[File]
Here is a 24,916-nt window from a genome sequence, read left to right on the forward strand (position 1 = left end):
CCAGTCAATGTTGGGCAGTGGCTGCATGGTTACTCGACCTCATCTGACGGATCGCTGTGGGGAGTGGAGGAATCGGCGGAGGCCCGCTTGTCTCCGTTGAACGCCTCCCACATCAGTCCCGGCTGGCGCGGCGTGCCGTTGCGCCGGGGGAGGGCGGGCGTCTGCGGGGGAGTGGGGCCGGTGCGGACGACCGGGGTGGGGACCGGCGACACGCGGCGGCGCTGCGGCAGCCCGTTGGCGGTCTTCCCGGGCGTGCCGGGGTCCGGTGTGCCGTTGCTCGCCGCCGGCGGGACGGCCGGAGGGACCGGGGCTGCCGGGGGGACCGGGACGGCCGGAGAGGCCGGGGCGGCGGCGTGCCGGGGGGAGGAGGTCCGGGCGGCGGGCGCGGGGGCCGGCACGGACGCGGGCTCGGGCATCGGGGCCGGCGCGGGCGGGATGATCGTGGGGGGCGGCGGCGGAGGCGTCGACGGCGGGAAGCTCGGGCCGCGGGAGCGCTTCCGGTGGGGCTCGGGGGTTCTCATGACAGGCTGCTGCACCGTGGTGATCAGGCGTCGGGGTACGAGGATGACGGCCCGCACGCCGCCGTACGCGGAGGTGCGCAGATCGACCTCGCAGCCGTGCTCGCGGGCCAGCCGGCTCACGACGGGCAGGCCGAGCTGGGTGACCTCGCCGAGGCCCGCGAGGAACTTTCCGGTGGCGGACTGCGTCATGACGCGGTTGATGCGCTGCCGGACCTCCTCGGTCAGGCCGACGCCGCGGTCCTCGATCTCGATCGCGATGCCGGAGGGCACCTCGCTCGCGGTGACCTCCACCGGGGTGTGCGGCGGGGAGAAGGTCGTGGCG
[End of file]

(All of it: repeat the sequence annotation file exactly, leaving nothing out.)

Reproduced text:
Here is a 24,916-nt window from a genome sequence, read left to right on the forward strand (position 1 = left end):
CCAGTCAATGTTGGGCAGTGGCTGCATGGTTACTCGACCTCATCTGACGGATCGCTGTGGGGAGTGGAGGAATCGGCGGAGGCCCGCTTGTCTCCGTTGAACGCCTCCCACATCAGTCCCGGCTGGCGCGGCGTGCCGTTGCGCCGGGGGAGGGCGGGCGTCTGCGGGGGAGTGGGGCCGGTGCGGACGACCGGGGTGGGGACCGGCGACACGCGGCGGCGCTGCGGCAGCCCGTTGGCGGTCTTCCCGGGCGTGCCGGGGTCCGGTGTGCCGTTGCTCGCCGCCGGCGGGACGGCCGGAGGGACCGGGGCTGCCGGGGGGACCGGGACGGCCGGAGAGGCCGGGGCGGCGGCGTGCCGGGGGGAGGAGGTCCGGGCGGCGGGCGCGGGGGCCGGCACGGACGCGGGCTCGGGCATCGGGGCCGGCGCGGGCGGGATGATCGTGGGGGGCGGCGGCGGAGGCGTCGACGGCGGGAAGCTCGGGCCGCGGGAGCGCTTCCGGTGGGGCTCGGGGGTTCTCATGACAGGCTGCTGCACCGTGGTGATCAGGCGTCGGGGTACGAGGATGACGGCCCGCACGCCGCCGTACGCGGAGGTGCGCAGATCGACCTCGCAGCCGTGCTCGCGGGCCAGCCGGCTCACGACGGGCAGGCCGAGCTGGGTGACCTCGCCGAGGCCCGCGAGGAACTTTCCGGTGGCGGACTGCGTCATGACGCGGTTGATGCGCTGCCGGACCTCCTCGGTCAGGCCGACGCCGCGGTCCTCGATCTCGATCGCGATGCCGGAGGGCACCTCGCTCGCGGTGACCTCCACCGGGGTGTGCGGCGGGGAGAAGGTCGTGGCG